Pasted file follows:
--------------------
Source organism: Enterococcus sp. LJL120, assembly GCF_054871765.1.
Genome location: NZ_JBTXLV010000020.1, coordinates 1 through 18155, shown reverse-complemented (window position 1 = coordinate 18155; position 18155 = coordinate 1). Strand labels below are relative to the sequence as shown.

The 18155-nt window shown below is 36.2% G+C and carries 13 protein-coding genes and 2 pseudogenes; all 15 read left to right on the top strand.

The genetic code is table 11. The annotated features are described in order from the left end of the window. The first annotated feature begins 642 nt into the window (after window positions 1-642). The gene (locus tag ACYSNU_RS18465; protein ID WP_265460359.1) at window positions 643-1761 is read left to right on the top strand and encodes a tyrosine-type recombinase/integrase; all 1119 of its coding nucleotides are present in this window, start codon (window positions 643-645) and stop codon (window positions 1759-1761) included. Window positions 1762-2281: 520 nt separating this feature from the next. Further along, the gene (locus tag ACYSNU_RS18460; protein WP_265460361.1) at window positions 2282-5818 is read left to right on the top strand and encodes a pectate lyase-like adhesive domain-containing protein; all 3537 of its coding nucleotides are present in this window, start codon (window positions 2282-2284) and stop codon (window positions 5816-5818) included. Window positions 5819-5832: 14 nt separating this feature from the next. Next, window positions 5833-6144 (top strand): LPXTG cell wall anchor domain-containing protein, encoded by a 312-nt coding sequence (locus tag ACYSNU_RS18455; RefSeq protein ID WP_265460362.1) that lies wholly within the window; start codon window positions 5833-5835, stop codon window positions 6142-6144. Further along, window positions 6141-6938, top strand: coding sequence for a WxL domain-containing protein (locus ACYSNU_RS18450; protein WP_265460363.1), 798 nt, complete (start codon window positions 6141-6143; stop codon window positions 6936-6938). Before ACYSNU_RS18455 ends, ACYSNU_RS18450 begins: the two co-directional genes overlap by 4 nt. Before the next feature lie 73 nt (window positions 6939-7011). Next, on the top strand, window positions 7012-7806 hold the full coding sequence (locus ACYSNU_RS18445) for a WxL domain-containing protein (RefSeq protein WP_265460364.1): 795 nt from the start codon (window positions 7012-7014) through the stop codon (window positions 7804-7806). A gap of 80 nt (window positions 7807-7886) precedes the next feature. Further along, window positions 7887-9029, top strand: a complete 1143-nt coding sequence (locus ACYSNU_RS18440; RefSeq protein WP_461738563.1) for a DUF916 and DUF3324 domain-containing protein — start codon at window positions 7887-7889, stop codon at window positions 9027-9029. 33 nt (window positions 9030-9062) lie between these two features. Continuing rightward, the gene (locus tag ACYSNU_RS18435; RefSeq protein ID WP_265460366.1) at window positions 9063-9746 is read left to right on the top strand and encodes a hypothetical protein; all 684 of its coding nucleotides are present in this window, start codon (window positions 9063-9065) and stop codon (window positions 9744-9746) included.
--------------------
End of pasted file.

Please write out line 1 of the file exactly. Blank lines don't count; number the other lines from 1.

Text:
Source organism: Enterococcus sp. LJL120, assembly GCF_054871765.1.